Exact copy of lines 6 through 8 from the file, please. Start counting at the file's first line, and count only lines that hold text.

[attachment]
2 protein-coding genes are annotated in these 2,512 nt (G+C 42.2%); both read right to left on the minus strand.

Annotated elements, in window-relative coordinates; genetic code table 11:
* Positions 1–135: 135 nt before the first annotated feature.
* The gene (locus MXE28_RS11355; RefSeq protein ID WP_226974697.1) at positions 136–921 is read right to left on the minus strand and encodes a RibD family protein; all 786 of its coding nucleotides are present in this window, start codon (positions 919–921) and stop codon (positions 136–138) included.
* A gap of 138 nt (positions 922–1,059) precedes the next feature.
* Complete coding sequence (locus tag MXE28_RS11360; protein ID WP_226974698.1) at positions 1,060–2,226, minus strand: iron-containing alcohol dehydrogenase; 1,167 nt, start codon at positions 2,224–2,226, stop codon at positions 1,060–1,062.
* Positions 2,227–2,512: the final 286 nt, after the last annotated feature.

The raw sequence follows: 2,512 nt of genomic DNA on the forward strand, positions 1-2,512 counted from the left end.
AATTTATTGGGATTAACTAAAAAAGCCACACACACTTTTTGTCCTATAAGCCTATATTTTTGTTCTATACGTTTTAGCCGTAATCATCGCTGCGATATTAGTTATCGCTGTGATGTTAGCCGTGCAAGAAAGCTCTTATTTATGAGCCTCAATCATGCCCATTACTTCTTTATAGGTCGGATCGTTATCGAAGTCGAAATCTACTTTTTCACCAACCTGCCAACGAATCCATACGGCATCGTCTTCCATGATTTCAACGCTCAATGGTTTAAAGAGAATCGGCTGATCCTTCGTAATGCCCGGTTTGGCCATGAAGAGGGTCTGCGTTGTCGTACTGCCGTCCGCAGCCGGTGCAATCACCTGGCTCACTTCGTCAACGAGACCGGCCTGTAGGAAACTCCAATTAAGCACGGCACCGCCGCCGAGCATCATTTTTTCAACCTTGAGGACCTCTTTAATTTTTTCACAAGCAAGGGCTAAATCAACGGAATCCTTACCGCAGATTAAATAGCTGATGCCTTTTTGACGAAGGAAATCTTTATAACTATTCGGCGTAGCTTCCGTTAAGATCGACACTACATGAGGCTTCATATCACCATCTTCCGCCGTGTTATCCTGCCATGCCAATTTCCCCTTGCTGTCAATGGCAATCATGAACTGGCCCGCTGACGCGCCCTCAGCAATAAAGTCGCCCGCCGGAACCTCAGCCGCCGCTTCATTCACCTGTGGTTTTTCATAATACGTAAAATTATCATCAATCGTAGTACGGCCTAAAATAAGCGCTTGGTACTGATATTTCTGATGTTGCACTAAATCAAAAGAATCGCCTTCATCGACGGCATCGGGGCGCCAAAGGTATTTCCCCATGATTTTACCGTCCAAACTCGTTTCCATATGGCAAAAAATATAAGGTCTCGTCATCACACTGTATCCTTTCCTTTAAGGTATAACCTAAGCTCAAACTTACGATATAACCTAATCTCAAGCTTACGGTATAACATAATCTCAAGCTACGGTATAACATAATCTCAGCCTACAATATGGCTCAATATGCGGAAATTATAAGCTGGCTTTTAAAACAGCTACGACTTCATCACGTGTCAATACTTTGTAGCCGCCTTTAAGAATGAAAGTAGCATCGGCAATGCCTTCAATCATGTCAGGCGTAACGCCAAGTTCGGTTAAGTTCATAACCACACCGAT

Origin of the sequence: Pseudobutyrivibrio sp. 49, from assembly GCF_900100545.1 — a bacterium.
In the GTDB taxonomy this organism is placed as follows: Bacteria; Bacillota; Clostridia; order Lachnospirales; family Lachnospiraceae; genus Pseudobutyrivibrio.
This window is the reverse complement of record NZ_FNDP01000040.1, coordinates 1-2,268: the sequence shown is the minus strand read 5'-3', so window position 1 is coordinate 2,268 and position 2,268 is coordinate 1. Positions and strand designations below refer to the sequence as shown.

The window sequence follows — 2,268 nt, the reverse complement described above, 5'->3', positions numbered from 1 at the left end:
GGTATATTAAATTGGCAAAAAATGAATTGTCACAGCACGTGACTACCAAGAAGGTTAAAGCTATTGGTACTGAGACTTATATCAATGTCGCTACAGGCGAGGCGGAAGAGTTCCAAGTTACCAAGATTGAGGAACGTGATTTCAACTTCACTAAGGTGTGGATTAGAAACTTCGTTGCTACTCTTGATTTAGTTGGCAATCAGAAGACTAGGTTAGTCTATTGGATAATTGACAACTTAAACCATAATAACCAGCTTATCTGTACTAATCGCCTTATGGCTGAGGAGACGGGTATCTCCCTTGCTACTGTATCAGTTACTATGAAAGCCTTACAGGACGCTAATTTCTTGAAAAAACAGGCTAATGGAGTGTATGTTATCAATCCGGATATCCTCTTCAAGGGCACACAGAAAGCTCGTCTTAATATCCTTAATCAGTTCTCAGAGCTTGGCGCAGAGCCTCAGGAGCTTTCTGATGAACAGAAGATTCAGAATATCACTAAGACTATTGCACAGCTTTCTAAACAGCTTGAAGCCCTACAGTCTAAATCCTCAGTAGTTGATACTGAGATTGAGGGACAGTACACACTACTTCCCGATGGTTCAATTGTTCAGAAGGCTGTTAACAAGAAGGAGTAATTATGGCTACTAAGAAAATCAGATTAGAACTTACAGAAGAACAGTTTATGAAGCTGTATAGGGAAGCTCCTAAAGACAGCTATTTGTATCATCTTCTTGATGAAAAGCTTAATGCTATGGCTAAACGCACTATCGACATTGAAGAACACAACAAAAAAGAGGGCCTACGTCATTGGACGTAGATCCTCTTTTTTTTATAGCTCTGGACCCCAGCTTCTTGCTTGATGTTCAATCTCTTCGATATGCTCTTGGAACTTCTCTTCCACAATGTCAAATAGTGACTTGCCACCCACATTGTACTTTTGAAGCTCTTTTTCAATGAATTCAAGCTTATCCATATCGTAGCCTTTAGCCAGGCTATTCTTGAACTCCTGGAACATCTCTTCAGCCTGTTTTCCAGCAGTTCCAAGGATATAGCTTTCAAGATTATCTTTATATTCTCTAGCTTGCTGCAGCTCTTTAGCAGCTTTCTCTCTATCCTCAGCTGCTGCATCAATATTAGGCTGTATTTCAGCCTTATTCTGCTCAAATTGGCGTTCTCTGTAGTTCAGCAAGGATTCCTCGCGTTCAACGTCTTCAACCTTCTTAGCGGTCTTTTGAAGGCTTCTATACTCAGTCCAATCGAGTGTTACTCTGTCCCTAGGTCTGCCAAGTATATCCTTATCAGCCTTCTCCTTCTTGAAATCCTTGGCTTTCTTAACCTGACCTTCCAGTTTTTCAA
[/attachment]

* Complete coding sequence (locus tag MXE28_RS11360; protein ID WP_226974698.1) at positions 1,060–2,226, minus strand: iron-containing alcohol dehydrogenase; 1,167 nt, start codon at positions 2,224–2,226, stop codon at positions 1,060–1,062.
* Positions 2,227–2,512: the final 286 nt, after the last annotated feature.

The raw sequence follows: 2,512 nt of genomic DNA on the forward strand, positions 1-2,512 counted from the left end.